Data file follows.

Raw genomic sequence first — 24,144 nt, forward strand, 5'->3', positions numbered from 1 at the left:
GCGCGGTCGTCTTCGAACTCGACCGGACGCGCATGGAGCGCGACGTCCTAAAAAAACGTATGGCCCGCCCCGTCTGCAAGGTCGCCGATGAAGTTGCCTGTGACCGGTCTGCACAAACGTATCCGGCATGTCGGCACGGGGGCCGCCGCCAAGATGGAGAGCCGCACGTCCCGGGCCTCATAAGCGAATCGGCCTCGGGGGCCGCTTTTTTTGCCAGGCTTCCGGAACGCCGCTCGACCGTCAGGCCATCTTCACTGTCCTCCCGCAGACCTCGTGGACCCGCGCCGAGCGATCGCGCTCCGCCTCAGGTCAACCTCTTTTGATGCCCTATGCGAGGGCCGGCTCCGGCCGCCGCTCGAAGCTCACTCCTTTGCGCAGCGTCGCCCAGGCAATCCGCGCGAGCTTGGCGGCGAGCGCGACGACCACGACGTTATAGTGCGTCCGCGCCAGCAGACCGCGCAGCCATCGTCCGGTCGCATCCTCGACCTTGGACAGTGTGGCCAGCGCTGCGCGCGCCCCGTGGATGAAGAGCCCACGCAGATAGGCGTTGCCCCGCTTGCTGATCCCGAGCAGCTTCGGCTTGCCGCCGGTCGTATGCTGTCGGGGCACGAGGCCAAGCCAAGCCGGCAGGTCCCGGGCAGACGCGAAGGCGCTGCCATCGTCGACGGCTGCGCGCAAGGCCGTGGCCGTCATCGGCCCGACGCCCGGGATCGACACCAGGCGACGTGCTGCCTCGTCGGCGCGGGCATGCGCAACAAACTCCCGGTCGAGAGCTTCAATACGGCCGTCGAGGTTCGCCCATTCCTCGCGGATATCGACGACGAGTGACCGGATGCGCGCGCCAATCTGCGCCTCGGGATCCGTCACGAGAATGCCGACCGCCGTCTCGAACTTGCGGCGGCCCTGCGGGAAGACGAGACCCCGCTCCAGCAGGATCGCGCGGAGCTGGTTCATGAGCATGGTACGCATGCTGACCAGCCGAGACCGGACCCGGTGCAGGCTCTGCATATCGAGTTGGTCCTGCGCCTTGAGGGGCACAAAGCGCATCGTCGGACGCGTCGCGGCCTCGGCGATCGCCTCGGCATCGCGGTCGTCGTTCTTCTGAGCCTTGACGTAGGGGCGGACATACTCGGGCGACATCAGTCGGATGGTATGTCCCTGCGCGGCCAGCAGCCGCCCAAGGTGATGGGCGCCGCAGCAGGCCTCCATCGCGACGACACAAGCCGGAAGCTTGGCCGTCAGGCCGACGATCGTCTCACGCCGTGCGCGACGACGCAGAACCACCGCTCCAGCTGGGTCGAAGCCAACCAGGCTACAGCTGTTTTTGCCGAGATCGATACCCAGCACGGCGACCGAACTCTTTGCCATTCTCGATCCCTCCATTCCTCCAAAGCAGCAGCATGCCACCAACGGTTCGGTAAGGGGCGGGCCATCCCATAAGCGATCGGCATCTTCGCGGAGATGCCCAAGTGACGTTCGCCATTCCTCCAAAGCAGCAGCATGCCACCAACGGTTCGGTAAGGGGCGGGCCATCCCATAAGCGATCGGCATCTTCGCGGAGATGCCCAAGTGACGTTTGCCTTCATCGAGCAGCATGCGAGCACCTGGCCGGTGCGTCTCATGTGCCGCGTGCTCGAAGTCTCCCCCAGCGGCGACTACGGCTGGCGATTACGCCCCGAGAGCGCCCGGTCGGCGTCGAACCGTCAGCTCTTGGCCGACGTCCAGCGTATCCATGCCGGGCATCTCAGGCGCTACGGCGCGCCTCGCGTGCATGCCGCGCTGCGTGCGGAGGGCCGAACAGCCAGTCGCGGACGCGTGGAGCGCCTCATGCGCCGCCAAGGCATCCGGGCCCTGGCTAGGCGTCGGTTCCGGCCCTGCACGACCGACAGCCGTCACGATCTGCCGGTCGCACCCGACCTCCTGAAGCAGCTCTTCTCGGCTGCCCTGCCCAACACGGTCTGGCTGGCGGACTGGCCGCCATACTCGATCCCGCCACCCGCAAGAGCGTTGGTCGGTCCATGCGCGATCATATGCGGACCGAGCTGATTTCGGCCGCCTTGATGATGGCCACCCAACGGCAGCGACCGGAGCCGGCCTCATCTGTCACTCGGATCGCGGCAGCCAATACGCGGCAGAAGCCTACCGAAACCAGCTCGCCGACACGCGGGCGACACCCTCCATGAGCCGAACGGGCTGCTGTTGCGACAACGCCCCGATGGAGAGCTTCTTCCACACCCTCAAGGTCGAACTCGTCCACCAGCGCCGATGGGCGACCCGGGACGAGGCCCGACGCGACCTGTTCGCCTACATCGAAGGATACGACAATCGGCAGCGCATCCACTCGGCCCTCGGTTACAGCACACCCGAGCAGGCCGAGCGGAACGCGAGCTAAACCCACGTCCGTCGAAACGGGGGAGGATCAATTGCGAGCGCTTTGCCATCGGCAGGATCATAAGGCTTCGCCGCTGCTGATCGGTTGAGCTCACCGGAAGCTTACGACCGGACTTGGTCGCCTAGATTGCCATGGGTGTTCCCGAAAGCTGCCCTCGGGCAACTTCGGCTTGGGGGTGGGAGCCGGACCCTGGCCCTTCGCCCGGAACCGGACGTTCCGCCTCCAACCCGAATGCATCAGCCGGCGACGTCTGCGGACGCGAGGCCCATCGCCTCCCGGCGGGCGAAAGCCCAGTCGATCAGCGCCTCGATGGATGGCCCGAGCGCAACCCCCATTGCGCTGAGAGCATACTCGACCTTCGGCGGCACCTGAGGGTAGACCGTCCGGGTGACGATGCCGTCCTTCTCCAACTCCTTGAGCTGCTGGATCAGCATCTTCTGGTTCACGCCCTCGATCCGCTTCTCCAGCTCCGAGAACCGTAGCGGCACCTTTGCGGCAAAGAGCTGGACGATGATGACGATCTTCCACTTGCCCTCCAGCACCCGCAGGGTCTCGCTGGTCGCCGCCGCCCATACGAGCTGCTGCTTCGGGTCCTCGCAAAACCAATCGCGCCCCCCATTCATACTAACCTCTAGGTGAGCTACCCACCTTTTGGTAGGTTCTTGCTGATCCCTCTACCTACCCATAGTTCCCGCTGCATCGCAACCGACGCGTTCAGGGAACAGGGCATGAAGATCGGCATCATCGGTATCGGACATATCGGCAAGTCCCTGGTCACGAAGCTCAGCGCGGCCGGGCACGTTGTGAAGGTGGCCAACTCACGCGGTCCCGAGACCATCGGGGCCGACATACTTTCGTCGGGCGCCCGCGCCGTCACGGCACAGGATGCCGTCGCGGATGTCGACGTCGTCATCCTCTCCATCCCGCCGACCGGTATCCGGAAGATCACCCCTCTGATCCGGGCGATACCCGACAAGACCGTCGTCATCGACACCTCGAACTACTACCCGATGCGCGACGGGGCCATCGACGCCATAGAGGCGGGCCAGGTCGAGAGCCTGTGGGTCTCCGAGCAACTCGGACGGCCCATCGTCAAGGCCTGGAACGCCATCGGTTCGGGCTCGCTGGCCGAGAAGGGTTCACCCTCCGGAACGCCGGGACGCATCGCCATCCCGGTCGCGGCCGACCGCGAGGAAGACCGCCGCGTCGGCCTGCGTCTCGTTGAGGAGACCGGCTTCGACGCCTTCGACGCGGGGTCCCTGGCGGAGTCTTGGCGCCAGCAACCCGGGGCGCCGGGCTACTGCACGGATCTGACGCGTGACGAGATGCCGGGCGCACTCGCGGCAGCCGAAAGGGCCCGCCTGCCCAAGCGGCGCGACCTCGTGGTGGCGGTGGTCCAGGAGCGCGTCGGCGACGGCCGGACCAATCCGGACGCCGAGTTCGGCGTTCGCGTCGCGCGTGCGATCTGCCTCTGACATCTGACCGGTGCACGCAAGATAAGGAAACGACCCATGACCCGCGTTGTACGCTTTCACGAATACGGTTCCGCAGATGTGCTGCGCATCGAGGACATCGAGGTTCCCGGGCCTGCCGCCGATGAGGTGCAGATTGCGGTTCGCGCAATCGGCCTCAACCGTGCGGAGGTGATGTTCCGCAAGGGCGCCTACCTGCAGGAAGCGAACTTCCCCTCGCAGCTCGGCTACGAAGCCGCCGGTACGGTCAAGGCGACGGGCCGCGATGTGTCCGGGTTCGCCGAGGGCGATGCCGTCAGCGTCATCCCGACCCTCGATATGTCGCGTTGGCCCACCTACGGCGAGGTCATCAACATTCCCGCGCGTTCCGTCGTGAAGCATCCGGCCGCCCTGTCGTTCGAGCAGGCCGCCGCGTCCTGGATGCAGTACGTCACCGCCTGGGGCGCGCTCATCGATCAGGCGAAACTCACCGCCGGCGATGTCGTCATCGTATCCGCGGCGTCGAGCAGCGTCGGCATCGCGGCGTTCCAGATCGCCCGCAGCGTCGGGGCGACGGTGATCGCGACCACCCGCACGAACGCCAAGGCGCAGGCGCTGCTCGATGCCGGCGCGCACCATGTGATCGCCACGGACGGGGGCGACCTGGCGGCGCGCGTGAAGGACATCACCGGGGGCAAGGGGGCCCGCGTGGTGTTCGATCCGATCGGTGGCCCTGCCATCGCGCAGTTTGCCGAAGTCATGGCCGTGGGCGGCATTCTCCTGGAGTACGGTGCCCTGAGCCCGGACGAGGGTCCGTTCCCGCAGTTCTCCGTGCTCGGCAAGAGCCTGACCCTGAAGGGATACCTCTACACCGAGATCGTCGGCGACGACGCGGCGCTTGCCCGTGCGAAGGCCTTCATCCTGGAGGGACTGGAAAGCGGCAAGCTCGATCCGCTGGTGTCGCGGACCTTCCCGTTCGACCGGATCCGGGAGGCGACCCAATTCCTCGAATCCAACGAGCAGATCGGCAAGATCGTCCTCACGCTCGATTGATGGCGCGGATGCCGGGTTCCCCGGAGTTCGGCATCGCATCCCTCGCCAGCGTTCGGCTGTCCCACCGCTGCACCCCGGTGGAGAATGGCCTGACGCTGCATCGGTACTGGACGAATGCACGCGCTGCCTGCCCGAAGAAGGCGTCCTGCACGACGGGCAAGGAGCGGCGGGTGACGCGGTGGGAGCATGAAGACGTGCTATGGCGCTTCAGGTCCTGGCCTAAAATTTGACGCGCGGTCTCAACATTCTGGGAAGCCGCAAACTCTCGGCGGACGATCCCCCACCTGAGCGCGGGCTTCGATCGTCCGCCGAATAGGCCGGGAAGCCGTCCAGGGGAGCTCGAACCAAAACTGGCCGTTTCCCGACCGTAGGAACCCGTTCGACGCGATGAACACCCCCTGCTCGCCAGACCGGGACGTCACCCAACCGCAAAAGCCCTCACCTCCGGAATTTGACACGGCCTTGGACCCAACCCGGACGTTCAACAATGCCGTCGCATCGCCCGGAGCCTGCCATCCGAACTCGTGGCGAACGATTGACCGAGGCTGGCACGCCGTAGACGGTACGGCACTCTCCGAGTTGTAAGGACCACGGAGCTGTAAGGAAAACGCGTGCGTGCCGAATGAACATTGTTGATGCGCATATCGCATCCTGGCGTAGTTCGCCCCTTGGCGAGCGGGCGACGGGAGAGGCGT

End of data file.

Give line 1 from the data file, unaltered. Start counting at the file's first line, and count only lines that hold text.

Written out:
Raw genomic sequence first — 24,144 nt, forward strand, 5'->3', positions numbered from 1 at the left: